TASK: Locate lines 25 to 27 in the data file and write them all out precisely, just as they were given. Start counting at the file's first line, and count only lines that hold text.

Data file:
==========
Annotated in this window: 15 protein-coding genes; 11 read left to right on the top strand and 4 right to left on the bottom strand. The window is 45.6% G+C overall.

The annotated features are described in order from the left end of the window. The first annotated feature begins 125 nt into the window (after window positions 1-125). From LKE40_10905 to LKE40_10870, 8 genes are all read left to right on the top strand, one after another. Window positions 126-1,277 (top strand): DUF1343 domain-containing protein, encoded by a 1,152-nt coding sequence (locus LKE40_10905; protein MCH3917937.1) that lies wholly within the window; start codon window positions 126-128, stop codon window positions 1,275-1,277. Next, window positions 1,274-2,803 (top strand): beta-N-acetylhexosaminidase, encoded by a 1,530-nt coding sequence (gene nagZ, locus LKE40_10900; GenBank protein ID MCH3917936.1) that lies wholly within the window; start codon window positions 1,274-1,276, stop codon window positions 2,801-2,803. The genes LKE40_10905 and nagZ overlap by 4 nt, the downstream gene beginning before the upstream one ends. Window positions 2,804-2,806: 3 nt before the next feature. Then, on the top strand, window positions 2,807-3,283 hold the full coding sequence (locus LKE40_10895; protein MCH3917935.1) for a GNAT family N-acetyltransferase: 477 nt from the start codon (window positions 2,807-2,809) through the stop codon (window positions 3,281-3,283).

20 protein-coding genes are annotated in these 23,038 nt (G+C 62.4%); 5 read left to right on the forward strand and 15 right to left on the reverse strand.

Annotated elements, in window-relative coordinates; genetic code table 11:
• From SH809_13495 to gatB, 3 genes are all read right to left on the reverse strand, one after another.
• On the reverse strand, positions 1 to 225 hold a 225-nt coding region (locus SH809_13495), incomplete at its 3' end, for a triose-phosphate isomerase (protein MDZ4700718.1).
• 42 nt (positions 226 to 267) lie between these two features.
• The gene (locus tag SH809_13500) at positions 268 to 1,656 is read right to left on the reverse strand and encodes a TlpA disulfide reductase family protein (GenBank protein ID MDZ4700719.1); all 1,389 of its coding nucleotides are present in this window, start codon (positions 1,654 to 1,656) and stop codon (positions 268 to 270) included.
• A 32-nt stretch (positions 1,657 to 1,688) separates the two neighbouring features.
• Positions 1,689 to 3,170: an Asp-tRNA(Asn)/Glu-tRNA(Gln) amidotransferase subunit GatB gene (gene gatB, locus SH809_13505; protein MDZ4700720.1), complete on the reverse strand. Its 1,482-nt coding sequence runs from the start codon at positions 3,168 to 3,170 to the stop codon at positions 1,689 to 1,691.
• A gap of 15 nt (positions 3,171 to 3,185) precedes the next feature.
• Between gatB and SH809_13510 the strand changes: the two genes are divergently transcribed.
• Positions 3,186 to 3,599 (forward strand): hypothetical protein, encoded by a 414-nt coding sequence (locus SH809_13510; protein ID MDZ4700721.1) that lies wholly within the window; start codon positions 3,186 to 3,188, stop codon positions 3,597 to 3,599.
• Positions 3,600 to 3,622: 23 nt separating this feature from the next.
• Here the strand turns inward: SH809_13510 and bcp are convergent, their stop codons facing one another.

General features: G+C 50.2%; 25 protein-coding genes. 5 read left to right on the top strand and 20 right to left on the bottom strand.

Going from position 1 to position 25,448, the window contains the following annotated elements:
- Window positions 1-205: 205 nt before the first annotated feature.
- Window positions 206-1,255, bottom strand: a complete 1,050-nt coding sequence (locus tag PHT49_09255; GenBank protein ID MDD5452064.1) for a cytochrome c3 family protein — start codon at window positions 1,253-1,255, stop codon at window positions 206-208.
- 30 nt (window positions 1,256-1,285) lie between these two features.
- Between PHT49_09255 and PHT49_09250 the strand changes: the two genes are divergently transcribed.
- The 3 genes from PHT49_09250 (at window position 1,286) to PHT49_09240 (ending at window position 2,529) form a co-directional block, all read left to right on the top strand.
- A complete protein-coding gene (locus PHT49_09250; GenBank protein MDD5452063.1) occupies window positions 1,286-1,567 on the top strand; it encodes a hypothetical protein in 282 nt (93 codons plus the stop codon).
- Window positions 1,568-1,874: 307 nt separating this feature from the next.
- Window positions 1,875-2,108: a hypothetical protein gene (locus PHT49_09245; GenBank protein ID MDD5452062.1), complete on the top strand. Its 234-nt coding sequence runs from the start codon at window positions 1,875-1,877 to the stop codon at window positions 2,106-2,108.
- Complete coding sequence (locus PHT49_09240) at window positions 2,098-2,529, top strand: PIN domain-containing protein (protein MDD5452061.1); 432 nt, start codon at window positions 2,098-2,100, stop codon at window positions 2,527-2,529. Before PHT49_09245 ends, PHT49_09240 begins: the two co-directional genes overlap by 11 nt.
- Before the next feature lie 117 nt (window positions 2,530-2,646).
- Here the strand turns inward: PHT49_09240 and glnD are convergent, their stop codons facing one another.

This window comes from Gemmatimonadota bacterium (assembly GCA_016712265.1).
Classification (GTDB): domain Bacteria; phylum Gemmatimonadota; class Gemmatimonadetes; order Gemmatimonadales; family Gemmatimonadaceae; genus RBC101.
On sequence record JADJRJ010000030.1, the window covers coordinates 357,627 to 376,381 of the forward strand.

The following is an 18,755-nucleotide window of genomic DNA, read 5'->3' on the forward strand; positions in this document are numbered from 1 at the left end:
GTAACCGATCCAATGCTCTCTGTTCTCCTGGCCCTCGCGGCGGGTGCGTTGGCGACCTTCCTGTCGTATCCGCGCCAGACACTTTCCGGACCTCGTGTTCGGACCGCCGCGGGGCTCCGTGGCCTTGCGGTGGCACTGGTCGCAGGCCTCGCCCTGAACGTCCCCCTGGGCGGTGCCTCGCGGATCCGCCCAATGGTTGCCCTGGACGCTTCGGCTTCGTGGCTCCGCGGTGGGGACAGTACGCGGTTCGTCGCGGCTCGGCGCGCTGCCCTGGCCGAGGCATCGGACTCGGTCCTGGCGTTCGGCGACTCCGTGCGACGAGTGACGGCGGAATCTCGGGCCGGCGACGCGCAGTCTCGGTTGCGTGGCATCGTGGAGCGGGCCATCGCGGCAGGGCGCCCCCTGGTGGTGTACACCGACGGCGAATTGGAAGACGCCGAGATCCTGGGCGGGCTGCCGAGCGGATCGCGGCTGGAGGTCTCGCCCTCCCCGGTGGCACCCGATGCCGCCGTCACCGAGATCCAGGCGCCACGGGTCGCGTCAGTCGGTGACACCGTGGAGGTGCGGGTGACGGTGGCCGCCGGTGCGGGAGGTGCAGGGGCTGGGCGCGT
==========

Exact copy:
- Window positions 1,875-2,108: a hypothetical protein gene (locus PHT49_09245; GenBank protein ID MDD5452062.1), complete on the top strand. Its 234-nt coding sequence runs from the start codon at window positions 1,875-1,877 to the stop codon at window positions 2,106-2,108.
- Complete coding sequence (locus PHT49_09240) at window positions 2,098-2,529, top strand: PIN domain-containing protein (protein MDD5452061.1); 432 nt, start codon at window positions 2,098-2,100, stop codon at window positions 2,527-2,529. Before PHT49_09245 ends, PHT49_09240 begins: the two co-directional genes overlap by 11 nt.
- Before the next feature lie 117 nt (window positions 2,530-2,646).